Although we’ve always used the term “gay marriage” in our reporting, there is another way of terming when two men or two women get married. However, we think that it could actually add to gay and lesbian erasure.
Another name for gay marriage is same-sex marriage, which refers to the legal union of two individuals of the same sex, typically recognized by the state or government as a civil marriage. However, it can lead to the erasure of several communities.
Is the term “gay marriage” acceptable to use?
Firstly because the term same-sex marriage refers to biological sex, which could erase the fact there are some people who consider themselves gay or lesbian, but who might not be biologically male or female but actually may be transgender and be living as a trans man or a trans woman who have not opted for gender reassignment surgeries.
Secondly, the term Same-Sex Marriage also added to gay erasure, simply due to the fact that it leaves gay men and lesbian women out of the title.
Gay erasure is a term used to describe the denial or minimization of the existence or significance of same-sex attraction, relationships, and identities. It can manifest in various ways, such as ignoring or erasing LGBTQ+ representation and history in media, education, and politics, promoting heteronormative standards as the only acceptable ones, or excluding or discriminating against LGBTQ+ individuals and communities. The term is often used in social justice and human rights advocacy to highlight the harm caused by denying or erasing LGBTQ+ experiences and identities.
Does the term “Gay Marriage” add to Bi Erasure?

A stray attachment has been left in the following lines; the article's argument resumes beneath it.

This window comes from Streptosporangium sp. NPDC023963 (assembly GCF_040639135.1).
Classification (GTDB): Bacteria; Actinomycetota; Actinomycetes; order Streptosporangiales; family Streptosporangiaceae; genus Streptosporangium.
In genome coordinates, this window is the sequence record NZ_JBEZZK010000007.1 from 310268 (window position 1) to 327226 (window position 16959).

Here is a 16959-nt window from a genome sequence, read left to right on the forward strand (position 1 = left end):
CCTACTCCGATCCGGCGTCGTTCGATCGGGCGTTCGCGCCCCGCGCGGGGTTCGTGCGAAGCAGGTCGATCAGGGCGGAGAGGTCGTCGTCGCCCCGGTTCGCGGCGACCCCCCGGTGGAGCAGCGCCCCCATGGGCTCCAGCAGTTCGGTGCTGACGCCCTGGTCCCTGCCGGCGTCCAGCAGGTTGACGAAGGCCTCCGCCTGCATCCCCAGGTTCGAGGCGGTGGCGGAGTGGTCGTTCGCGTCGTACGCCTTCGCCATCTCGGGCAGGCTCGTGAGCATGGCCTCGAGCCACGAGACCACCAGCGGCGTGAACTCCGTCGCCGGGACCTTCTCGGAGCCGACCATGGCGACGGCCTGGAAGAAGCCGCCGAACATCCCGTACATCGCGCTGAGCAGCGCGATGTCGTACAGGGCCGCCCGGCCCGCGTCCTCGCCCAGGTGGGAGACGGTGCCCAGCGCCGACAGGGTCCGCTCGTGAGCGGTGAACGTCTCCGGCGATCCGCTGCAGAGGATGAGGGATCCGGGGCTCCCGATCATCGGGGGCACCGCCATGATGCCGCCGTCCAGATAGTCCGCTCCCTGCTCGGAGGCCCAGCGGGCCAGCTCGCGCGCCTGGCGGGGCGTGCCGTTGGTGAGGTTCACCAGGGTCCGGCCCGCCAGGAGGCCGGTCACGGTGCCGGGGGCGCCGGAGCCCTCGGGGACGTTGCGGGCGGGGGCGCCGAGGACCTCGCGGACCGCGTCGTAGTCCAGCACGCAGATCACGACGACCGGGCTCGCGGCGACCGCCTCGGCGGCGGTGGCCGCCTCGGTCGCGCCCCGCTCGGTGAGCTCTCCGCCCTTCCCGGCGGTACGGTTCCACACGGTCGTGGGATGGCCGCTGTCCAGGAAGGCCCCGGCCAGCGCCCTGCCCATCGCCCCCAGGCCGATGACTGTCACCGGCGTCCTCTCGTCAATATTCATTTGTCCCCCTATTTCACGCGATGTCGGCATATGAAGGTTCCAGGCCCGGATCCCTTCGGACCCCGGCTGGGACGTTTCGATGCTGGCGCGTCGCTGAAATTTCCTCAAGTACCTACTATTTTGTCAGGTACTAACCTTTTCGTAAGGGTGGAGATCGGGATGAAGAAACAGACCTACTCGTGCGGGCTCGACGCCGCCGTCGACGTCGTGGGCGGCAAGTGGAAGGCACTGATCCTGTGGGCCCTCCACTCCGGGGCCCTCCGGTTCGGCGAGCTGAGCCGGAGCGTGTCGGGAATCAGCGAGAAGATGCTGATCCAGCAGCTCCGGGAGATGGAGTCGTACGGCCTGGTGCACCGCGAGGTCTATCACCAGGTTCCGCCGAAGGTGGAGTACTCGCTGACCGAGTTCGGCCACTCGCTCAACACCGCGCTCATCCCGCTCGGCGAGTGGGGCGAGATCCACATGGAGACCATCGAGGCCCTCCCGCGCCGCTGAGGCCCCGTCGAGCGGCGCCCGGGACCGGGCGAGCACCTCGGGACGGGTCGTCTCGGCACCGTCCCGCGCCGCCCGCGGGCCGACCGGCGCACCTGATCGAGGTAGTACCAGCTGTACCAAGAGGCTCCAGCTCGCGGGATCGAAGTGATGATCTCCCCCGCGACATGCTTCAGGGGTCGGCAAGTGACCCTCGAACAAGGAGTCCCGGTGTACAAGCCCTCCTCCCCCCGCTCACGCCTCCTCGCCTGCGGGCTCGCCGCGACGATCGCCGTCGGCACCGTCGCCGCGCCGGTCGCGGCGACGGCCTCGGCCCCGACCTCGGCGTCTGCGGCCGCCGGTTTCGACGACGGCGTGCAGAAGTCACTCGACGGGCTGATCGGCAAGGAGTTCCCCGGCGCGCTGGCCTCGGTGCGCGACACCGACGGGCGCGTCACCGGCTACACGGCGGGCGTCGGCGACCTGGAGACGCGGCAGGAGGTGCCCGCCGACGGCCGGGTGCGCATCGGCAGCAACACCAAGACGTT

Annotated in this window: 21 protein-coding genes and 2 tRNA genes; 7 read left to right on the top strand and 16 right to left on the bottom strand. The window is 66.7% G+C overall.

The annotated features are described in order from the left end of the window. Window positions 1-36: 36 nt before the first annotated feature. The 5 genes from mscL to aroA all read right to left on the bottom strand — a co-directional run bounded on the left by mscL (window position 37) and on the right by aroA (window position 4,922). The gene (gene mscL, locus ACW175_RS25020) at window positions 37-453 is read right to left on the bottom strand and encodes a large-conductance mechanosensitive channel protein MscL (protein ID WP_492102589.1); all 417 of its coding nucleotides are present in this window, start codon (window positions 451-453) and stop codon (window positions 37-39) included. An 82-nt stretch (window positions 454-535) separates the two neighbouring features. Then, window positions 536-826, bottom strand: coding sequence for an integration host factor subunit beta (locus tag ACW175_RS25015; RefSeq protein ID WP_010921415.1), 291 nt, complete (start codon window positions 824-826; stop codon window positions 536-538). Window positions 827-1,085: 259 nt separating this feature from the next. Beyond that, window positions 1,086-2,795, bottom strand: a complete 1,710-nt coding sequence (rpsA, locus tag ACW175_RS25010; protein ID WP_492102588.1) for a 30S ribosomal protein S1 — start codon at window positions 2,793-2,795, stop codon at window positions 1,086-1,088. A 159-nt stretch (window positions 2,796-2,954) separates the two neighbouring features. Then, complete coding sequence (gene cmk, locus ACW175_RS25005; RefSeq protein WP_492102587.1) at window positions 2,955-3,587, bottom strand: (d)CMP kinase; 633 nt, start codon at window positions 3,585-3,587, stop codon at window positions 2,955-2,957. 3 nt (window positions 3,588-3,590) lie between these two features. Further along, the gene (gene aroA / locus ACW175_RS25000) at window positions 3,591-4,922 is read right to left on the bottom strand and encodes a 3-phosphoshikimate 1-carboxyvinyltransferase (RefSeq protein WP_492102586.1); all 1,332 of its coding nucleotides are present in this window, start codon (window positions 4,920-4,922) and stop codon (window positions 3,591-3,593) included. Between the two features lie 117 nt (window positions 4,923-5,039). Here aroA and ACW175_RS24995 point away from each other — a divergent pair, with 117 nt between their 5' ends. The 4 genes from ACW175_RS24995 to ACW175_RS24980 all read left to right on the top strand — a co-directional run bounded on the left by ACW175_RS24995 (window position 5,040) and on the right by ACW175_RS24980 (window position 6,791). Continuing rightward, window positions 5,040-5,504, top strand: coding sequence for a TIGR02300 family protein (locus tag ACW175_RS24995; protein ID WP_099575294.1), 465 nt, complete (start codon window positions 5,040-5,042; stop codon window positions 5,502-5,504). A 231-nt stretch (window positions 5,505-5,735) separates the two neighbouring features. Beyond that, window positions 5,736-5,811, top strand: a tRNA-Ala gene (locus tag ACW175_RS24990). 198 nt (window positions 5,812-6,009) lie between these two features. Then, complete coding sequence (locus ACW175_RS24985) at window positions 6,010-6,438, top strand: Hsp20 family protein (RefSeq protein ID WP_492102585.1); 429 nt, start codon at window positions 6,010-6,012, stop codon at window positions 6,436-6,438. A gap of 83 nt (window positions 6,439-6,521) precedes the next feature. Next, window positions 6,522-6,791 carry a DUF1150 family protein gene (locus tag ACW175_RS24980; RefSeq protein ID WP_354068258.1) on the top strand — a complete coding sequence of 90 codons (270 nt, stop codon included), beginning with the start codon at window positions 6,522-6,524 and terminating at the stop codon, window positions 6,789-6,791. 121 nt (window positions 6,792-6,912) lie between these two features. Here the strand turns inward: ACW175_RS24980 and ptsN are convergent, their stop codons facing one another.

However there’s also an issue that if the term gay marriage is used then it could lead to bi-erasure, if the two people who are getting hitched also happen to identify as bisexual, but both happen to be same-sex.
Bi erasure is a term used to describe the denial or dismissal of bisexuality as a legitimate sexual orientation. It refers to the erasure, invisibility, and invalidation of bisexual identities, experiences, and relationships, often perpetuated by individuals, institutions, and society at large. Bi erasure can take many forms, including but not limited to assuming that bisexual individuals are confused, promiscuous, or greedy, enforcing binary and heteronormative standards of attraction and behaviour, erasing or ignoring bisexual representation and history in media, education, and politics, or excluding and discriminating against bisexual individuals and communities.
Bi erasure can have significant negative impacts on bisexual people’s mental health, self-esteem, and social acceptance, as well as on the broader fight for LGBTQ+ rights and acceptance.